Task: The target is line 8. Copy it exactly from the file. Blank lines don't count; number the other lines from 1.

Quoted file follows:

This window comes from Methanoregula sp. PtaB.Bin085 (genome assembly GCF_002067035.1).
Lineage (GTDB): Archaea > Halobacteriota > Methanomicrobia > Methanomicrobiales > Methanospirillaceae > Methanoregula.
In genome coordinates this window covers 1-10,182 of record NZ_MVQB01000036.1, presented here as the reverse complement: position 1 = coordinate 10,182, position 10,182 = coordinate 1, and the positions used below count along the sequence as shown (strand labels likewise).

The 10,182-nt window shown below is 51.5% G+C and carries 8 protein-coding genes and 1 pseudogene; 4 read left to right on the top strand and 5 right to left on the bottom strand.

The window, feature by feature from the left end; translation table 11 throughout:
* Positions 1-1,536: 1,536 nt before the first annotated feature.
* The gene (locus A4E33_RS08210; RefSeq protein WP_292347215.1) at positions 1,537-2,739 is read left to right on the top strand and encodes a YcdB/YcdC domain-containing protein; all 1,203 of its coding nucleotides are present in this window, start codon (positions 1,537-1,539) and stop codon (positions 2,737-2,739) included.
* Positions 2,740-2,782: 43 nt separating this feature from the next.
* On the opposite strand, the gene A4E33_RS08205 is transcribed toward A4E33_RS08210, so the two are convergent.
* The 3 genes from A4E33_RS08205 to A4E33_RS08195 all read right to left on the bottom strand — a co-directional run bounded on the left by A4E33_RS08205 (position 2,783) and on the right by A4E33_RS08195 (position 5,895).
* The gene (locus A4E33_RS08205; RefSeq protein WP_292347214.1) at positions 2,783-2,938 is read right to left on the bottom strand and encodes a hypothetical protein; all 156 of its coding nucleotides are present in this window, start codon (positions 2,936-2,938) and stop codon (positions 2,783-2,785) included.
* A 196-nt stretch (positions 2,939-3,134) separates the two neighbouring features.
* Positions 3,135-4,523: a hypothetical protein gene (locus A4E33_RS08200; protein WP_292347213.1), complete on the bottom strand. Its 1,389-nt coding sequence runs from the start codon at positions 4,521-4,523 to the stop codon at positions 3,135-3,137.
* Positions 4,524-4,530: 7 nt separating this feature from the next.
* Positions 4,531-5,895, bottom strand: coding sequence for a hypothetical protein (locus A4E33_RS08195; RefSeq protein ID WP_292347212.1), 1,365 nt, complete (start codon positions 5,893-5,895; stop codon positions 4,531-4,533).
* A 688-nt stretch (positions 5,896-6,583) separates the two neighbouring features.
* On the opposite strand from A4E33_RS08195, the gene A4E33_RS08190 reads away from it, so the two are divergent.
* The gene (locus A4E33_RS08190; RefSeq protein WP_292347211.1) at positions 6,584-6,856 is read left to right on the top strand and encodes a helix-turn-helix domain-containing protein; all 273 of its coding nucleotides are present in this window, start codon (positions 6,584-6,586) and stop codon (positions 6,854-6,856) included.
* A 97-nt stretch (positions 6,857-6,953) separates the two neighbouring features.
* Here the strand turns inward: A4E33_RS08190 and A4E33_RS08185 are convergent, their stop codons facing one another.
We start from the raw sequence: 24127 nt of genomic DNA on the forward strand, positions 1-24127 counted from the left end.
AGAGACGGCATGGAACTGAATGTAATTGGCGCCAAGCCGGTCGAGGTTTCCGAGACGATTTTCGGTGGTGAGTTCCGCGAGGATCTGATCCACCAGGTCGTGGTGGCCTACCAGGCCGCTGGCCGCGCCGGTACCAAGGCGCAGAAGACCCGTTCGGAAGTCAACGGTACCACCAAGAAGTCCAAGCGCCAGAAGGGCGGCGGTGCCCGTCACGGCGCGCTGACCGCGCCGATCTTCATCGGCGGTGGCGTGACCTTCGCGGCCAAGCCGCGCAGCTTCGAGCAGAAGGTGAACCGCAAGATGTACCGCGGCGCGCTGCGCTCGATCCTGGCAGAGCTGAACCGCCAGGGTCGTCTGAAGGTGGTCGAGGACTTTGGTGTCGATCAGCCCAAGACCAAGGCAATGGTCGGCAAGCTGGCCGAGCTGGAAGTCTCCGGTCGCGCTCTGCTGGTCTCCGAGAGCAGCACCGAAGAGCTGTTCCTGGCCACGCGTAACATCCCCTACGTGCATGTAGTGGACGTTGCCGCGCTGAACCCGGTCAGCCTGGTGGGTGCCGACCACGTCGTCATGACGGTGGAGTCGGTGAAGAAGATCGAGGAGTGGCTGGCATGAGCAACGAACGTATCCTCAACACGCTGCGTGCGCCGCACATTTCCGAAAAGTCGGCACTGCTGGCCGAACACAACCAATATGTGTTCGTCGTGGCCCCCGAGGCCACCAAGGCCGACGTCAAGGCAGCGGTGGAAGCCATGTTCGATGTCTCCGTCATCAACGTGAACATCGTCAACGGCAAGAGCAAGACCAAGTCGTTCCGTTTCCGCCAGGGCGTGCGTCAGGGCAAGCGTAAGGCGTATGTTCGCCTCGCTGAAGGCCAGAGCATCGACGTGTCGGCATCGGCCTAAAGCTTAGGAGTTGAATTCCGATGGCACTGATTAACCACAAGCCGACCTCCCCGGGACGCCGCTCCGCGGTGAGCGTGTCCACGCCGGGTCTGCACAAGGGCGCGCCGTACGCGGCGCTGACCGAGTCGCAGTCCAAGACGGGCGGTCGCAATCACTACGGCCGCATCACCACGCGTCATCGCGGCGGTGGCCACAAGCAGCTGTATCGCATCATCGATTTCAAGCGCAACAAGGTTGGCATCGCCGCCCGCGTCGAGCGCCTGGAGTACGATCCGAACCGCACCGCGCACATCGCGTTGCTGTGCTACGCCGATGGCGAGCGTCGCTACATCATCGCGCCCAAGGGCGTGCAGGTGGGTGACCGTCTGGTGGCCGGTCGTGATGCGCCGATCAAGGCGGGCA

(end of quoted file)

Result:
* Positions 2,740-2,782: 43 nt separating this feature from the next.